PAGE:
We feel the change, exhilarating and ominous. The loss of the warm easy—long days, shorts and sandals, swimming, midnight sunsets, warm nights. After long drought, torrents of rain whipped by rough wind, and when the clouds clear: blue mountains topped with white snow.

sunflower wiltingSummer dissipates like morning reverie the moment I get up from breakfast and turn to work, and back at school I wear long jeans and socks and shirts with buttons. Nights have become chilly. Young girls have sorted through their closets, coming out pretty in their woolen scarves, puffy vests, sweaters and boots. Everyone becomes prettier or more handsome—without sweat and bad hair, imperfect flesh enhanced with layered beauty, and the younger ones exuberant about something they can’t quite find.

Pumpkins continue getting heavier; hard green pears turn slightly gold, softening. The rules are shifting.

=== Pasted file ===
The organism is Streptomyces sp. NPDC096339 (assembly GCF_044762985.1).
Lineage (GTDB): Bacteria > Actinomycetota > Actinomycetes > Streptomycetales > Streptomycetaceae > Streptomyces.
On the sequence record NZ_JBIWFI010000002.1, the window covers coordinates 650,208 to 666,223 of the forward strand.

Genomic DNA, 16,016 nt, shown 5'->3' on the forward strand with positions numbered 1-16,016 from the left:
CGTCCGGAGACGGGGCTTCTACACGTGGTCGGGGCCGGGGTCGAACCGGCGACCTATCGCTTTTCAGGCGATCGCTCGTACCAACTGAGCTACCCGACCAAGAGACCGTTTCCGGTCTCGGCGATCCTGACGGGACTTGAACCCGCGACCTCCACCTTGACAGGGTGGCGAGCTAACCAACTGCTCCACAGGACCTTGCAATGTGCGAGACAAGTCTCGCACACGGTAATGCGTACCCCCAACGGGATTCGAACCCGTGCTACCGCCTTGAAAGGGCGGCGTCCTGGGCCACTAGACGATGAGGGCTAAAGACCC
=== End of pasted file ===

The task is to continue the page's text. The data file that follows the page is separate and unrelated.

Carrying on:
2014-0525-bear_0854A feeling flits in and out of me, like bats through a cavern—a hollowing sense that it’s all slipping away. I remember when the world was darker and colder than this, the relentless winter, the simple knowledge that nature is deadly wild, always, even when it seems to let up in March and April. Now, again, gentle summer has gone. Fire becomes important—we remember a need for warmth and light. We plan an autumn bonfire, light the furnace.

And we enjoy the earthy joys—apples turning sweet and red, heavy clusters of elderberries and grapes just in time for neotropical birds, flitting and feeding, building energy to migrate away. Bears come down from the high country, a lumbering hunger drawn to the ripening fruit.

Mission Mountains first snow

Light the sun blocks with its puny burning

Milky Way seen from the American Rockies